ADMINISTRATIVE CHANGES AMONG THE GBAGYI IN NORTHERN NIGERIA TO 2000 A.D.
By Sule Mohammed
The book is a study of the administrative changes that took place among the Gbagyi people in Northern Nigeria to 2000. It starts by looking at the environment and origin of the Gbagyi before focusing on the administrative system of the people before British occupation. It then proceeds by demonstrating how the administrative system was distorted under British colonial rule and how the British system resulted in the appointment of a paramount chief for the Gbagyi at Minna. The study further shows the administrative changes that took place after colonial rule, resulting in the appointment of the emir of Minna, in 1981; and sa-Gbagyi at Kakau, in 2000. The book is an essential reading for not only academics, but also those concerned with governance.
The book, which is based mainly on research conducted for a thesis, completed in 1988, for a Master of Arts degree of Ahmadu Bello University, Zaria, entitled, “The Impact of British Colonial Rule on the Gbagyi, 1900-1960: A Study of Political Change”, seeks to explain the administrative changes that took place among the Gbagyi, to 2000 AD. It demonstrates that the system of administration practiced by the Gbagyi before the coming of the British became subjected to serious dislocation when the British began imposing their colonial rule on the Gbagyi.This brought about administrative problems for the Gbagyi and the British themselves. It was in order to solve the problems they faced in administering the Gbagyi and other groups in Nigeria that the British carried out administrative reforms in the country between 1931 and 1935. Further administrative changes among the Gbagyibetween 1935 and 2000 produced a paramount chief, with headquarters at Minna, who, in 1981, was elevated to the position of emir of Minna; as well as sa-Gbagyi, with headquarters at Kakau, in 2000.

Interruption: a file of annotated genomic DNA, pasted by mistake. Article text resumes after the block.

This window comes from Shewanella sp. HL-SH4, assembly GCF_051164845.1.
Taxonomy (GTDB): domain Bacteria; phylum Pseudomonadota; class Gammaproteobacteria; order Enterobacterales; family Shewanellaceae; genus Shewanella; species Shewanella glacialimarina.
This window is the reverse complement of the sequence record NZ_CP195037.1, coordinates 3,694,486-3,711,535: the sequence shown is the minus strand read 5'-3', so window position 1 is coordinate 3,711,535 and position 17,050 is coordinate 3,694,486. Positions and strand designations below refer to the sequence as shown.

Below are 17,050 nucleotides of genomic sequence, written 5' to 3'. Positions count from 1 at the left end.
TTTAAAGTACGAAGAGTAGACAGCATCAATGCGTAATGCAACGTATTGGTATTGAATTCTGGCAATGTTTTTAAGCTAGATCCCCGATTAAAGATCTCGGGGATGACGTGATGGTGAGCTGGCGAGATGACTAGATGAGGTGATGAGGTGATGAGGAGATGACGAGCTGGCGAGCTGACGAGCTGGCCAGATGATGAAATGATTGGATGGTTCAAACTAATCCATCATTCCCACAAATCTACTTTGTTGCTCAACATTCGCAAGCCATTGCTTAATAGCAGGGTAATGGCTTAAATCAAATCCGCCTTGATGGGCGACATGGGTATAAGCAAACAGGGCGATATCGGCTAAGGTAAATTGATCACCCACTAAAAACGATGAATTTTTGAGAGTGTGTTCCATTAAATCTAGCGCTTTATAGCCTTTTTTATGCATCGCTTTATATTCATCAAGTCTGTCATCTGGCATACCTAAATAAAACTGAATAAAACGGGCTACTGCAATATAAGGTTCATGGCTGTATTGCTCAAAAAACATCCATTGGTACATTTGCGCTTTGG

It is in attempt to achieve the aim of the study that the book has been divided into six chapters. Chapter one discusses the environment and origin of the Gbagyi. This is principally aimed at locating the present Gbagyi areas and also to show where the Gbagyi originated from.
Chapter two focuseson the administration of the Gbagyi areas before British occupation. The administrative system of the Gbagyi is examined. It is shown that many Gbagyi communities were not under highly centralized administration, but operated their separate administrations. It is argued that although there was some influence of the highly centralized state system on the Gbagyi administrative system, the influence did not result in general interference with the Gbagyi system by the highly centralized states.
In Chapter three, British occupation of Gbagyi areas from 1900 to about 1917 is examined. It is shown that although the British were successful in their efforts to occupy the Gbagyi areas, the occupation was not an easy exercise. The Gbagyi put up serious resistance to the British occupation of their areas.
Chapter four focuses on the establishment of British colonial administration in Gbagyi areas from 1900 to 1931. It was during this period that the Gbagyi administrative system was disrupted by the British as a result of their imposition of “Indirect Rule” system on the Gbagyi. The administrative problems this brought about for the Gbagyi and the British are explained.
Chapter five examines the attempts made by Donald Cameron to solve the administrative problems the British were facing in administering the Gbagyi and other groups in Nigeria by trying to reform colonial administration during the period of his governorship in the country; and the impact the reform efforts made on the Gbagyi.
Chapter six looks at the administrative changes that took place among the Gbagyi from 1935 to 2000, which produced a paramount chief among them, who was elevated to the position of emir in 1981; as well as sa-Gbagyi, in 2000.
At the end of the study, there are bibliography, index, maps and appendices.